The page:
Releasing in theatres and HBO on October 1. James Gandolfini’s son is playing young Tony. Series creator David Chase co-wrote the script with Lawrence Konner and Alan Taylor’s directing.
Ahh that’s his kid, I thought the resemblance was uncanny.
A breakdown of who’s who, from Slashfilm. Christopher’s father is the lead:
While the young Tony is all over the Many Saints trailer, Dickie is the film’s main character. “Moltisanti” actually means “Many Saints” in Italian, thus the film’s title.
Hah, didn’t catch it in the trailer but I love Billy Magnussen as Paulie.
Sounds like this turned out really good. But like a lot of other folks these days, David Chase is pissed about the day-and-date release on HBO Max. This is a great, in-depth interview…
Wife and I watched this Fri night. It was. . .OK. I mean, we both enjoyed it, but in terms of adding anything to the show or its characters, it didn’t. The acting was fine, even Gandolfini’s son was OK playing a young Tony, and the casting of other supporting characters was a highlight in how they mimic’d the mannerisms of their roles. Silvio in particular was a stand-out.
I’m a little disappointed the movie focused so much on Christopher’s father, an unknown character that played no role in the TV series. I would’ve preferred Tony’s dad, fleshing out all those flashback scenes, showing more how and why Tony became the way he was. Would’ve been far more interesting for fans of the show IMO.
Given the mixed reviews I didn’t go in with high expectations and therefor wasn’t disappointed. As mentioned it was OK.
I didn’t mind the focus being on Dickie, since his relationship with young Tony is supposed to preface the Tony/Christofuh relationship.
As to the younger versions of the characters, I thought the best was the actor who played Uncle Jun’. Although it was a little surprising as I always had the impression in the original series that Tony, Silvio and Pussy were all about the same age, but clearly not.
Also was that Liotta playing the uncle in prison? I couldn’t find anything on the IMDB page and it sure looked/sounded like him.
I was pretty frustrated by this.
Why does young Tony go from petty crime and enjoying counterculture to running a mob and living in the suburbs? Shouldn’t Dickie dying, with no trail to follow, have done what Ray Liotta wanted and removed the bad influence? Did Dickie’s guys start inviting Tony back into the stolen goods building once their boss was gone after the credits?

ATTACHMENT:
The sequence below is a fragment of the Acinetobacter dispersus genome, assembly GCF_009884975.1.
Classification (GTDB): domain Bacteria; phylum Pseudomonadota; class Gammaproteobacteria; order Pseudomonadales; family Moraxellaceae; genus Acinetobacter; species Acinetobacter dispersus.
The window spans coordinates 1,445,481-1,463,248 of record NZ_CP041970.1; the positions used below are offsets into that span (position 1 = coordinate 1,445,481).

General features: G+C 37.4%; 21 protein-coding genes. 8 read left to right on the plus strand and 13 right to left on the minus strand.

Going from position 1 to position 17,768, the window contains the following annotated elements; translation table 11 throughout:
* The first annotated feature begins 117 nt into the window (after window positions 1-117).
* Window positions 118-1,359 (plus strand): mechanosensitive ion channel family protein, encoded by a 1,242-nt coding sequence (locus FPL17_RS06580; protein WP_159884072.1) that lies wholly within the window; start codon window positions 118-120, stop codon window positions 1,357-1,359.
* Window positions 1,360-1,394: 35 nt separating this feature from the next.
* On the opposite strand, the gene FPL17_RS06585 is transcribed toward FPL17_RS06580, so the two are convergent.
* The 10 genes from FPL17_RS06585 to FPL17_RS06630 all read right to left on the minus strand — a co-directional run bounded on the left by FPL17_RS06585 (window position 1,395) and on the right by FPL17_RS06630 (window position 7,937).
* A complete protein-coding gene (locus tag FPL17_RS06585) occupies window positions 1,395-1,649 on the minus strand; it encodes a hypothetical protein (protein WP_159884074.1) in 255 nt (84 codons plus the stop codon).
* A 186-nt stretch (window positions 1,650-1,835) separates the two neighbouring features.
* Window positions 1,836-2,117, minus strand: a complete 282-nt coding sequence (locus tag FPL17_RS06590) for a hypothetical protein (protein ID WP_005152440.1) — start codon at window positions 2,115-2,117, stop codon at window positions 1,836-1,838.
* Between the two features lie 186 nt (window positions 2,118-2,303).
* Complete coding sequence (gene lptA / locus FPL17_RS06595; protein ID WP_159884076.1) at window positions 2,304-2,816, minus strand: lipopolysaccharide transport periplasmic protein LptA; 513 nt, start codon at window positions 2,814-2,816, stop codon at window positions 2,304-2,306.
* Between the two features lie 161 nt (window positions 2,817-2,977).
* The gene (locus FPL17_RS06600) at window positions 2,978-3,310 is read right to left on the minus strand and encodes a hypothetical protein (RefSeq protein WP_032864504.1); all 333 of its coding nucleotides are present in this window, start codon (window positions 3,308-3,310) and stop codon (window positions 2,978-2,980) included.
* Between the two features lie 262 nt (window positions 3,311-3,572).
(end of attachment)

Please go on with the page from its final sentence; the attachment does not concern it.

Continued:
I like Corey Stoll and Vera Farmiga a lot but their characters weren’t any more fleshed out than in the show. We already knew they had these intrinsic personality flaws that made them unable to lead and influence. Finding out Junior shot Dickie just emphasized familiar cowardice and didn’t add anything to the Tony-Christopher relationship from the show, other than that now I guess we will watch that one revenge killing scene and know it was a mistake.
The rise of the black criminal organizations certainly fit with the Sopranos theme of changing times, but I don’t remember anything in the Sopranos that suggests Tony was shaped by watching his ancestors accommodate and war with non-Italians. So what is it showing here other than giving the Italian characters opportunities to say the n-word, show why they own houses in the suburbs in the 90s, and allowing Leslie Odom a strong performance opportunity? I’d love to see David Chase do a whole series on that combination of race consciousness, civil rights activism and criminal opportunity, rather than squeezing it in like this in a compromised way.
(I’ve only seen about 15 Sopranos episodes. I certainly could be missing a lot of context regarding any of the above.)
Suprised there isn’t more chat about this movie. Overall, I liked it, once I realized it was more about Dickie than Tony.
I believe the point of the movie was to show how influential Dickie was on Tony, and how much Tony admird him, even though they didn’tget that point across very well. The ending was to show how the african american gansters took the blame for Dickie’s murder and led to Tony’s racisism toward black people. At least that’s what it seemed like to me.